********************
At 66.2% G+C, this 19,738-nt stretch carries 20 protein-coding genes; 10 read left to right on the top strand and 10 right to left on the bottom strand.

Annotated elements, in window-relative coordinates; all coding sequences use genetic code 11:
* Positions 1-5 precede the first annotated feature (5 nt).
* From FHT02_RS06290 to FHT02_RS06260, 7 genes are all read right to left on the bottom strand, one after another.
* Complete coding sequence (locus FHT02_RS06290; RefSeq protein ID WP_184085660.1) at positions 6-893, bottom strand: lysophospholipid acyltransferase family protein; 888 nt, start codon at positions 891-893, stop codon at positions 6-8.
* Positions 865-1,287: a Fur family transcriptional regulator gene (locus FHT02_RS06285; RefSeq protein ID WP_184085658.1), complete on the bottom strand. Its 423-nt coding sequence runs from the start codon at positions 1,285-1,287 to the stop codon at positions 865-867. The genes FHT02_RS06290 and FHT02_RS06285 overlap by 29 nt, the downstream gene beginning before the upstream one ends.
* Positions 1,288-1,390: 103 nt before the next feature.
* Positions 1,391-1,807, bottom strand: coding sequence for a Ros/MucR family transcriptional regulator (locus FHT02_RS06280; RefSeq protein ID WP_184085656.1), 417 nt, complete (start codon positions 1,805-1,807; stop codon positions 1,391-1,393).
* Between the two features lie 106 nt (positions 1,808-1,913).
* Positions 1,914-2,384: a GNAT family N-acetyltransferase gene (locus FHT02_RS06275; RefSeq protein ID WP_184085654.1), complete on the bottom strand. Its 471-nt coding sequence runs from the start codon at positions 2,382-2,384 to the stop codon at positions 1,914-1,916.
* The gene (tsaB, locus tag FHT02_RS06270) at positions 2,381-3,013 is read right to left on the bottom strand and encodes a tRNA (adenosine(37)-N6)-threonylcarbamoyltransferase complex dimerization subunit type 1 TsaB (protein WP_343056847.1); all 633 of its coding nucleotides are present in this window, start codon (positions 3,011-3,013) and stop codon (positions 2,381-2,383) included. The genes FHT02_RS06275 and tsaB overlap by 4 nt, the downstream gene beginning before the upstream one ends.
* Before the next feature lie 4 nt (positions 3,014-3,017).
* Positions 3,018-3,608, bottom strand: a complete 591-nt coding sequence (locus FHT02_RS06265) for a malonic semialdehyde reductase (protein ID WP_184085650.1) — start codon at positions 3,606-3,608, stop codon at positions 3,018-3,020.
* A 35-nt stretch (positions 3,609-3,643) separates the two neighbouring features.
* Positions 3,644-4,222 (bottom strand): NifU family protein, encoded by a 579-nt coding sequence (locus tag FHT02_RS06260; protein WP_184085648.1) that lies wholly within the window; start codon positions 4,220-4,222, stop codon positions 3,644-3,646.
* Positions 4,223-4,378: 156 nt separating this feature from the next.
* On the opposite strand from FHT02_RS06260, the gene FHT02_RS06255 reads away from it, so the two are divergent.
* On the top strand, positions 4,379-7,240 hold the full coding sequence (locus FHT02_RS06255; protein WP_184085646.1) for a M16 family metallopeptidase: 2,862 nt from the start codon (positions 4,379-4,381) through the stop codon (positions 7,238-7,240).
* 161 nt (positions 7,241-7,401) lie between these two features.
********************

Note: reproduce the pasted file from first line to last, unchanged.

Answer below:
At 66.2% G+C, this 19,738-nt stretch carries 20 protein-coding genes; 10 read left to right on the top strand and 10 right to left on the bottom strand.

Annotated elements, in window-relative coordinates; all coding sequences use genetic code 11:
* Positions 1-5 precede the first annotated feature (5 nt).
* From FHT02_RS06290 to FHT02_RS06260, 7 genes are all read right to left on the bottom strand, one after another.
* Complete coding sequence (locus FHT02_RS06290; RefSeq protein ID WP_184085660.1) at positions 6-893, bottom strand: lysophospholipid acyltransferase family protein; 888 nt, start codon at positions 891-893, stop codon at positions 6-8.
* Positions 865-1,287: a Fur family transcriptional regulator gene (locus FHT02_RS06285; RefSeq protein ID WP_184085658.1), complete on the bottom strand. Its 423-nt coding sequence runs from the start codon at positions 1,285-1,287 to the stop codon at positions 865-867. The genes FHT02_RS06290 and FHT02_RS06285 overlap by 29 nt, the downstream gene beginning before the upstream one ends.
* Positions 1,288-1,390: 103 nt before the next feature.
* Positions 1,391-1,807, bottom strand: coding sequence for a Ros/MucR family transcriptional regulator (locus FHT02_RS06280; RefSeq protein ID WP_184085656.1), 417 nt, complete (start codon positions 1,805-1,807; stop codon positions 1,391-1,393).
* Between the two features lie 106 nt (positions 1,808-1,913).
* Positions 1,914-2,384: a GNAT family N-acetyltransferase gene (locus FHT02_RS06275; RefSeq protein ID WP_184085654.1), complete on the bottom strand. Its 471-nt coding sequence runs from the start codon at positions 2,382-2,384 to the stop codon at positions 1,914-1,916.
* The gene (tsaB, locus tag FHT02_RS06270) at positions 2,381-3,013 is read right to left on the bottom strand and encodes a tRNA (adenosine(37)-N6)-threonylcarbamoyltransferase complex dimerization subunit type 1 TsaB (protein WP_343056847.1); all 633 of its coding nucleotides are present in this window, start codon (positions 3,011-3,013) and stop codon (positions 2,381-2,383) included. The genes FHT02_RS06275 and tsaB overlap by 4 nt, the downstream gene beginning before the upstream one ends.
* Before the next feature lie 4 nt (positions 3,014-3,017).
* Positions 3,018-3,608, bottom strand: a complete 591-nt coding sequence (locus FHT02_RS06265) for a malonic semialdehyde reductase (protein ID WP_184085650.1) — start codon at positions 3,606-3,608, stop codon at positions 3,018-3,020.
* A 35-nt stretch (positions 3,609-3,643) separates the two neighbouring features.
* Positions 3,644-4,222 (bottom strand): NifU family protein, encoded by a 579-nt coding sequence (locus tag FHT02_RS06260; protein WP_184085648.1) that lies wholly within the window; start codon positions 4,220-4,222, stop codon positions 3,644-3,646.
* Positions 4,223-4,378: 156 nt separating this feature from the next.
* On the opposite strand from FHT02_RS06260, the gene FHT02_RS06255 reads away from it, so the two are divergent.
* On the top strand, positions 4,379-7,240 hold the full coding sequence (locus FHT02_RS06255; protein WP_184085646.1) for a M16 family metallopeptidase: 2,862 nt from the start codon (positions 4,379-4,381) through the stop codon (positions 7,238-7,240).
* 161 nt (positions 7,241-7,401) lie between these two features.